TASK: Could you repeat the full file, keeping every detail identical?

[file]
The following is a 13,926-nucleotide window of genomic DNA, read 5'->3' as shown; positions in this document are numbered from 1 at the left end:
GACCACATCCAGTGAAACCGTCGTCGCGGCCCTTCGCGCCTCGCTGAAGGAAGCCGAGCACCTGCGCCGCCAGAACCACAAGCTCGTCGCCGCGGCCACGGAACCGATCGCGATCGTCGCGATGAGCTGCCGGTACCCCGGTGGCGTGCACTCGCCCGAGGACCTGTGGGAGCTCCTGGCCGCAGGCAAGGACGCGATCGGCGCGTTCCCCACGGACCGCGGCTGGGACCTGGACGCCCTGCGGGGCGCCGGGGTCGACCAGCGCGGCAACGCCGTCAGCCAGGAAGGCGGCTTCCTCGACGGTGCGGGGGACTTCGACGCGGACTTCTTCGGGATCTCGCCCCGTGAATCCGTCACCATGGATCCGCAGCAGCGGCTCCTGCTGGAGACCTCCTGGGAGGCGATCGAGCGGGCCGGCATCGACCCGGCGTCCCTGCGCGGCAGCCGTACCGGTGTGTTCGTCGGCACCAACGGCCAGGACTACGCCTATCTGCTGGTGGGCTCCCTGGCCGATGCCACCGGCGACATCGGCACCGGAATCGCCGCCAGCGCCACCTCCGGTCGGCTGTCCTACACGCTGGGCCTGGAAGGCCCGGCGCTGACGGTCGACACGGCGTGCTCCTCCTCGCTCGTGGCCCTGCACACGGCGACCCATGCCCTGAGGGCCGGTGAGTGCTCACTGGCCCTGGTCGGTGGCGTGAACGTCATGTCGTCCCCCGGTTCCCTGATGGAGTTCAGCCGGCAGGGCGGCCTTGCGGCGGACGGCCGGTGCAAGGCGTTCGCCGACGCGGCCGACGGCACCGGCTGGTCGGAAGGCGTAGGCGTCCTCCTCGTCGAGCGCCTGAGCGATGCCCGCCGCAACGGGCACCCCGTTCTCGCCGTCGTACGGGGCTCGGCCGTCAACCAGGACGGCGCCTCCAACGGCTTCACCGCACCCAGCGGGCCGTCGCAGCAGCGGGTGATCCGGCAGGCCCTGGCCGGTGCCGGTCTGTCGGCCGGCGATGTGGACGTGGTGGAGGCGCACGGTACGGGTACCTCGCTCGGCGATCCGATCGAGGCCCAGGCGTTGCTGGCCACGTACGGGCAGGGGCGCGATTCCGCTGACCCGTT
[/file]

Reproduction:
The following is a 13,926-nucleotide window of genomic DNA, read 5'->3' as shown; positions in this document are numbered from 1 at the left end:
GACCACATCCAGTGAAACCGTCGTCGCGGCCCTTCGCGCCTCGCTGAAGGAAGCCGAGCACCTGCGCCGCCAGAACCACAAGCTCGTCGCCGCGGCCACGGAACCGATCGCGATCGTCGCGATGAGCTGCCGGTACCCCGGTGGCGTGCACTCGCCCGAGGACCTGTGGGAGCTCCTGGCCGCAGGCAAGGACGCGATCGGCGCGTTCCCCACGGACCGCGGCTGGGACCTGGACGCCCTGCGGGGCGCCGGGGTCGACCAGCGCGGCAACGCCGTCAGCCAGGAAGGCGGCTTCCTCGACGGTGCGGGGGACTTCGACGCGGACTTCTTCGGGATCTCGCCCCGTGAATCCGTCACCATGGATCCGCAGCAGCGGCTCCTGCTGGAGACCTCCTGGGAGGCGATCGAGCGGGCCGGCATCGACCCGGCGTCCCTGCGCGGCAGCCGTACCGGTGTGTTCGTCGGCACCAACGGCCAGGACTACGCCTATCTGCTGGTGGGCTCCCTGGCCGATGCCACCGGCGACATCGGCACCGGAATCGCCGCCAGCGCCACCTCCGGTCGGCTGTCCTACACGCTGGGCCTGGAAGGCCCGGCGCTGACGGTCGACACGGCGTGCTCCTCCTCGCTCGTGGCCCTGCACACGGCGACCCATGCCCTGAGGGCCGGTGAGTGCTCACTGGCCCTGGTCGGTGGCGTGAACGTCATGTCGTCCCCCGGTTCCCTGATGGAGTTCAGCCGGCAGGGCGGCCTTGCGGCGGACGGCCGGTGCAAGGCGTTCGCCGACGCGGCCGACGGCACCGGCTGGTCGGAAGGCGTAGGCGTCCTCCTCGTCGAGCGCCTGAGCGATGCCCGCCGCAACGGGCACCCCGTTCTCGCCGTCGTACGGGGCTCGGCCGTCAACCAGGACGGCGCCTCCAACGGCTTCACCGCACCCAGCGGGCCGTCGCAGCAGCGGGTGATCCGGCAGGCCCTGGCCGGTGCCGGTCTGTCGGCCGGCGATGTGGACGTGGTGGAGGCGCACGGTACGGGTACCTCGCTCGGCGATCCGATCGAGGCCCAGGCGTTGCTGGCCACGTACGGGCAGGGGCGCGATTCCGCTGACCCGTT